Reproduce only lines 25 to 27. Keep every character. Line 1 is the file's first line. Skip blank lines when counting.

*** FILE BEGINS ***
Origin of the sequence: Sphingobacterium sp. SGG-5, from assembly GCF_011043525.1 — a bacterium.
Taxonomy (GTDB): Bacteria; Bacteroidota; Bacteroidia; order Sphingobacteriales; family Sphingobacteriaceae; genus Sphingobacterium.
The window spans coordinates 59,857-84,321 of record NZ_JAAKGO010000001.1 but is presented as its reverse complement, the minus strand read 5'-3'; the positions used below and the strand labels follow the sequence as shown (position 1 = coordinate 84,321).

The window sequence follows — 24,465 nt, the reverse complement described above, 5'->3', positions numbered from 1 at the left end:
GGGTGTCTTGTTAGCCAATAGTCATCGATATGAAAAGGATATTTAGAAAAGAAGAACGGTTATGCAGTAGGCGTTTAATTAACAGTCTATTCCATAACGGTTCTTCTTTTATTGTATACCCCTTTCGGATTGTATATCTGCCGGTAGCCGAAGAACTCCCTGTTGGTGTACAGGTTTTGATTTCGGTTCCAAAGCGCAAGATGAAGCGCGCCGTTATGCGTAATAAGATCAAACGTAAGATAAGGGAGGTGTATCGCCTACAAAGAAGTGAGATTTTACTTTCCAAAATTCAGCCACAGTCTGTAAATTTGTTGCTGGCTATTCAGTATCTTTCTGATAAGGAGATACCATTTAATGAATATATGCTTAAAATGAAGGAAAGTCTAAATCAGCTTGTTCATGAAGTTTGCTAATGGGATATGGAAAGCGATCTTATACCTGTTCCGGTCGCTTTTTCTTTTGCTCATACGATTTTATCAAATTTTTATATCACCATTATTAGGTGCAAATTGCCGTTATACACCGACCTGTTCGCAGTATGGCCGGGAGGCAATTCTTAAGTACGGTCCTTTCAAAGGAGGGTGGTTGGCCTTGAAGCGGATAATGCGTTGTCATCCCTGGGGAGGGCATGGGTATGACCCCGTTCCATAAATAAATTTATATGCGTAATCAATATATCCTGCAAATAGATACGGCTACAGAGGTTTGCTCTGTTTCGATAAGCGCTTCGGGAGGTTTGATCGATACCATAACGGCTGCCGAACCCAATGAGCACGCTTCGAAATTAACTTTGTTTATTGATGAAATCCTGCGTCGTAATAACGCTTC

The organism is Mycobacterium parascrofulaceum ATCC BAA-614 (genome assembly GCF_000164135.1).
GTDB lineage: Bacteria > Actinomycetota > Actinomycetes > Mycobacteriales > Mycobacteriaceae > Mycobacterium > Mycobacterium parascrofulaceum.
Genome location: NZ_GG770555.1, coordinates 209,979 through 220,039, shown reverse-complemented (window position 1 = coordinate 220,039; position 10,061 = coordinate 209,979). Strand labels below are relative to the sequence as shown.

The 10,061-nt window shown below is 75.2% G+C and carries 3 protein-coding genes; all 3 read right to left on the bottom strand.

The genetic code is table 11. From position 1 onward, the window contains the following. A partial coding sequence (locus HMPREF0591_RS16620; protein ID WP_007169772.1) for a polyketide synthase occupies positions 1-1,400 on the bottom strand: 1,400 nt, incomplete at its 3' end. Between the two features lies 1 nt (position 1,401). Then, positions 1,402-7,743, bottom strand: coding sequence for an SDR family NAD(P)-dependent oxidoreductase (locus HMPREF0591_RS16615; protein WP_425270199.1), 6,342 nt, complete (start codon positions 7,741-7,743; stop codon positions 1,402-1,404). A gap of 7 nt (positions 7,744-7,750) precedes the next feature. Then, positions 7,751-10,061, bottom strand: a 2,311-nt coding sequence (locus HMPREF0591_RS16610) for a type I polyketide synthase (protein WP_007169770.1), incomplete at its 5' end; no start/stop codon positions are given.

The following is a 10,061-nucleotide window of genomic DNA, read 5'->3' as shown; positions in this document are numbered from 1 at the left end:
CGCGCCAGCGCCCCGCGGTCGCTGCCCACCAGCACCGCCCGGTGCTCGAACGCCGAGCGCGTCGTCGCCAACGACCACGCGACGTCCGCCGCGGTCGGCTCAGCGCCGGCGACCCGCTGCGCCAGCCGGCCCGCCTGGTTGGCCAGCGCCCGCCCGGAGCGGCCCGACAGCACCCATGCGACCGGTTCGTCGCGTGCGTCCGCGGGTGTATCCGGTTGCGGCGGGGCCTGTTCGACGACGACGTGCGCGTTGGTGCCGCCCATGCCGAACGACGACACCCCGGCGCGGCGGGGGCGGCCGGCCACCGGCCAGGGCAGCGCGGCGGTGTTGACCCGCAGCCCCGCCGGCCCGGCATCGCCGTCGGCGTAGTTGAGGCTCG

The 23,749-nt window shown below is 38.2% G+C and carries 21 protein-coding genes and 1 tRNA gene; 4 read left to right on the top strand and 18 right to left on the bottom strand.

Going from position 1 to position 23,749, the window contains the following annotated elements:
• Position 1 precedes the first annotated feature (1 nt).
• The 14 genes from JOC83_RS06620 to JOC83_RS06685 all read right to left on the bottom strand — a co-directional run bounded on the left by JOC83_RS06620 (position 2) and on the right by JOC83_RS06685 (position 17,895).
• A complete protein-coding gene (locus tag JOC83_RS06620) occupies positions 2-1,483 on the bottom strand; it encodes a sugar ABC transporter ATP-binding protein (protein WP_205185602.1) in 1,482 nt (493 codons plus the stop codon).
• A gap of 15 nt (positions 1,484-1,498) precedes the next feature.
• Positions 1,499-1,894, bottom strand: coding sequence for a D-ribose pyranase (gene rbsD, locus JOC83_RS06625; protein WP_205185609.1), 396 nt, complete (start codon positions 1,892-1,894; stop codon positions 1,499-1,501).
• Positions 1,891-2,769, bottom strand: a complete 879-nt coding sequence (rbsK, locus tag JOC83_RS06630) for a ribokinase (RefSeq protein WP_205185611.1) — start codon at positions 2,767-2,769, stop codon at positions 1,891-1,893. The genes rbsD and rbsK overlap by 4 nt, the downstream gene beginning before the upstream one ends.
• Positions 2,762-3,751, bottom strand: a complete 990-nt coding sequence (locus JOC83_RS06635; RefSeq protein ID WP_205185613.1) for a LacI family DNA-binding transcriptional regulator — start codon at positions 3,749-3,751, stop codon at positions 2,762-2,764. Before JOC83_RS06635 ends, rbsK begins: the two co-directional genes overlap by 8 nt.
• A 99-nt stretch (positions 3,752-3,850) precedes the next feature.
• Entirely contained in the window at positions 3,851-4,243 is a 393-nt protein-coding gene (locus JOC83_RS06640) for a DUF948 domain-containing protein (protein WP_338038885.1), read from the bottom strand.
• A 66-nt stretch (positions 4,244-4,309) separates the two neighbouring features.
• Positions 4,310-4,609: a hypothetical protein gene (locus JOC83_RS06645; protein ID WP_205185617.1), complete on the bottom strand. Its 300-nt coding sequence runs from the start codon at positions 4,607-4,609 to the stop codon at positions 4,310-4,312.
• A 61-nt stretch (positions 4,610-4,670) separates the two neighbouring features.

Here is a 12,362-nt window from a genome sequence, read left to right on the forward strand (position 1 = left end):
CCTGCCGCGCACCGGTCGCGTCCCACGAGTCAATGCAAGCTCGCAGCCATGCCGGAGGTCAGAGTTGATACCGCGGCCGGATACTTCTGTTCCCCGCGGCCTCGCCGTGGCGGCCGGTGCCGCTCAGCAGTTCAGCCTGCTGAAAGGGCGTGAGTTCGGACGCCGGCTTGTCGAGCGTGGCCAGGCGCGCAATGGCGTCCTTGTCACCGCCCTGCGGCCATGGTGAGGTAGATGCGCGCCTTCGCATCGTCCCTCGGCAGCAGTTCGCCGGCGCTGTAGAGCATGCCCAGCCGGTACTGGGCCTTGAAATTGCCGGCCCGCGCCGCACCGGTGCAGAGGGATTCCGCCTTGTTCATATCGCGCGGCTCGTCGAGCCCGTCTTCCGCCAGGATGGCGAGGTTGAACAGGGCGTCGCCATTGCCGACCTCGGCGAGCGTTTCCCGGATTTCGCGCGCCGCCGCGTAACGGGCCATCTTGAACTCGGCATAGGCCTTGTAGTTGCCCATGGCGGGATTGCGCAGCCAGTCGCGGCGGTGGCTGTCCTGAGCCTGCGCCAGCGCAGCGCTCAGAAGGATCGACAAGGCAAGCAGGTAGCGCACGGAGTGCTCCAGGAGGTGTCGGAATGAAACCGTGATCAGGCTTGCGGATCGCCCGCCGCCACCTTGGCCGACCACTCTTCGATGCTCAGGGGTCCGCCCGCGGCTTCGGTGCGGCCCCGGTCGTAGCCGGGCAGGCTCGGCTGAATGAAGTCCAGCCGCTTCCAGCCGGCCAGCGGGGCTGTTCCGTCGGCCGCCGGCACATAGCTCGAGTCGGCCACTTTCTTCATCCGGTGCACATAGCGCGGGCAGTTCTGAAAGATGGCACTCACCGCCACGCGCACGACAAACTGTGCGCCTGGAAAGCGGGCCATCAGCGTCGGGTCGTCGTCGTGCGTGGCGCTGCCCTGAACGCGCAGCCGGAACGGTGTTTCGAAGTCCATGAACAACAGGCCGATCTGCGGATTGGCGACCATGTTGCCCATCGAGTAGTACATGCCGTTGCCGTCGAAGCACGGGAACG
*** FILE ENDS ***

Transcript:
• Positions 4,310-4,609: a hypothetical protein gene (locus JOC83_RS06645; protein ID WP_205185617.1), complete on the bottom strand. Its 300-nt coding sequence runs from the start codon at positions 4,607-4,609 to the stop codon at positions 4,310-4,312.
• A 61-nt stretch (positions 4,610-4,670) separates the two neighbouring features.

Here is a 12,362-nt window from a genome sequence, read left to right on the forward strand (position 1 = left end):